Munroe Falls will ask the Ohio Supreme Court to weigh in on whether oil and gas well drillers must follow city ordinances requiring construction and zoning permits.
Mayor Frank Larson said on Friday that the city will appeal a 9th District Ohio Court of Appeals decision that stops the city from enforcing parts of its permit process because they differ from state rules.
While the court sided with the city when it came to excavation and right-of-way permits, Larson said there is still an argument to be made about a city’s right to home rule.
“All we’re saying is, ‘Let’s use some common sense.’ The state says they don’t want oil and gas wells to be drilled in certain places. Well, why should the state be the one who is able to pick that and just totally ignore the citizens?” Larson said.
The case is being watched throughout the state, he said.
“We will probably have a heck of a lot of cities that will want to join the suit on it. It seems to be a hot issue right now,” Larson said.
The appeals court ruling overturned the 2011 decision of Summit County Common Pleas Judge Mary Margaret Rowlands, who had ruled Beck Energy Corp. needed to follow city rules required of all developers, which included paying application fees and acquiring a performance bond.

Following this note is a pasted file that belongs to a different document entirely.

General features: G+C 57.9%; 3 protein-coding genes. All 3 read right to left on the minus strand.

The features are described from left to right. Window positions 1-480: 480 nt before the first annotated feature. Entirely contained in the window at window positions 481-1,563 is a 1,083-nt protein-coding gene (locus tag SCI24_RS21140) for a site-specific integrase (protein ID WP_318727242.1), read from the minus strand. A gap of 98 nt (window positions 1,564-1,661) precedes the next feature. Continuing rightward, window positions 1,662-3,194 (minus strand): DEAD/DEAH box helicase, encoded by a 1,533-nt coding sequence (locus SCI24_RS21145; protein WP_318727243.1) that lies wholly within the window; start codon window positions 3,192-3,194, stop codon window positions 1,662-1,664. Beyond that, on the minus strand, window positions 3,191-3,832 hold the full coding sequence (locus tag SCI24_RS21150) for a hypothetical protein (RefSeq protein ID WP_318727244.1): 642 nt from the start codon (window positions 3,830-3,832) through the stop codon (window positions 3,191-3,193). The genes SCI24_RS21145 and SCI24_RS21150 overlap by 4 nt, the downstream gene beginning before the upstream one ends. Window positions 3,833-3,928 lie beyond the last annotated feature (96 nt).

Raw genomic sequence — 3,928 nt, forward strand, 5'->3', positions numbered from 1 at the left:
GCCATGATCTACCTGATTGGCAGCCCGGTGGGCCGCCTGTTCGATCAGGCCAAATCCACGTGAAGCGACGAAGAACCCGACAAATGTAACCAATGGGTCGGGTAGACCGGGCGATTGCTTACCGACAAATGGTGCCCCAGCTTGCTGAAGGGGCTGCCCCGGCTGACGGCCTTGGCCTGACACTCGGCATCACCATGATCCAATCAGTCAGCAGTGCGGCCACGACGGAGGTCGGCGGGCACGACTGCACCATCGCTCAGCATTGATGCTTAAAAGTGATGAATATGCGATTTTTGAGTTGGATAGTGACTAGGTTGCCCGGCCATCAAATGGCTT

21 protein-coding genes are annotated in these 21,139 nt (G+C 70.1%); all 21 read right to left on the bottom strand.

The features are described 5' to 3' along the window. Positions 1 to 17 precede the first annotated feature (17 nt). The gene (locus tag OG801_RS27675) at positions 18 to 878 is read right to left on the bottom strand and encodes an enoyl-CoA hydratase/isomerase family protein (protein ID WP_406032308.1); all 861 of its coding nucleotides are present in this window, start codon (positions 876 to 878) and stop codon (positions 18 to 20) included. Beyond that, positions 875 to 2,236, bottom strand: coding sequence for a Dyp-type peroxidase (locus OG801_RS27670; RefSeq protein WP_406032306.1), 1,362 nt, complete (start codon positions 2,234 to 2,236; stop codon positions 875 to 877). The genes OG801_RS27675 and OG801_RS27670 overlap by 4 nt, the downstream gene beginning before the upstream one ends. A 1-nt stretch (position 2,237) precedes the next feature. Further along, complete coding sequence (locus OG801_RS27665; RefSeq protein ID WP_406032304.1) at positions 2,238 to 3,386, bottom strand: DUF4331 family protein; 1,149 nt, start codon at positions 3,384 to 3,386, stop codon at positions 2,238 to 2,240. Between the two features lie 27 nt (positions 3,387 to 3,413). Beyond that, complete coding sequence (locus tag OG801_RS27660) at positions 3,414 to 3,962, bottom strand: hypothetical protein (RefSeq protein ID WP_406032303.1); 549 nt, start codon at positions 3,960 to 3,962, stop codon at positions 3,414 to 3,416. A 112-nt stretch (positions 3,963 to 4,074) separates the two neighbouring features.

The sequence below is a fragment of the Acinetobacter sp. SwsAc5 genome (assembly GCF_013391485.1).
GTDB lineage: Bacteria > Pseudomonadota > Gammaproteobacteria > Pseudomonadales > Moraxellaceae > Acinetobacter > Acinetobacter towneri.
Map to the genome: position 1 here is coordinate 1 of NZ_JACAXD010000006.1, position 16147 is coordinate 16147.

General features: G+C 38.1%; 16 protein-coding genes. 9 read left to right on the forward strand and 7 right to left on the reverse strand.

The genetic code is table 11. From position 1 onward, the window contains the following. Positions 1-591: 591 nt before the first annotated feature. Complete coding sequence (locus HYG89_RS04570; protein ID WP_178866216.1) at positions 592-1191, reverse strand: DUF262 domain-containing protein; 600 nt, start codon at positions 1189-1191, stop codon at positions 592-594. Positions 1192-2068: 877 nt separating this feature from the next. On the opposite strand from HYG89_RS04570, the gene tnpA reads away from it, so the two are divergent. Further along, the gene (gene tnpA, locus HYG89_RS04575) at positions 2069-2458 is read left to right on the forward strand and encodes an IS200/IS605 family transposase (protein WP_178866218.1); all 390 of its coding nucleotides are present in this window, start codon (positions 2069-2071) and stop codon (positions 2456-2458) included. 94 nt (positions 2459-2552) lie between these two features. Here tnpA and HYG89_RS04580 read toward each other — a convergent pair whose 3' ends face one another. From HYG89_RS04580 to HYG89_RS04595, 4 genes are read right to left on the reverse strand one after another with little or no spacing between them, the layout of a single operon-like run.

The Ohio Department of Natural Resources had sided with Beck, which refused to apply for the permits, saying it had given the company permission to drill a gas well on a residential property in Munroe Falls and that was all the documentation needed.
The only ordinances the city can enforce, the appeals court ruled, are those dealing with excavation and rights-of-way, including streets, bridges and sidewalks, as long as they do not apply those laws in a way that discriminates against drillers.
The lawsuit stems from Beck’s effort to install a well on a private Munroe Falls Avenue property.
The Ravenna drilling company started to build a drive on the property for carrying equipment to the site, but Larson and the city police department showed up with a stop-work order.
Larson said he was not trying to stop the drilling but to get Beck to collect the required permits for things like assuring roads give proper access to fire and police vehicles in an emergency, installing adequate fencing to keep pedestrians out of the construction area and regulating landscaping.
Beck refused to apply for the permits and performance bonds, saying the state’s approval was all it needed. The ODNR said its permits pre-empt local law.
“While this court recognizes and respects Ohio’s need for uniformity in oil and gas regulation throughout the state, local communities retain a right to oversee those operations within their territory,” Rowlands said in her ruling.
Beck did not return a call seeking comment about the appeals court ruling.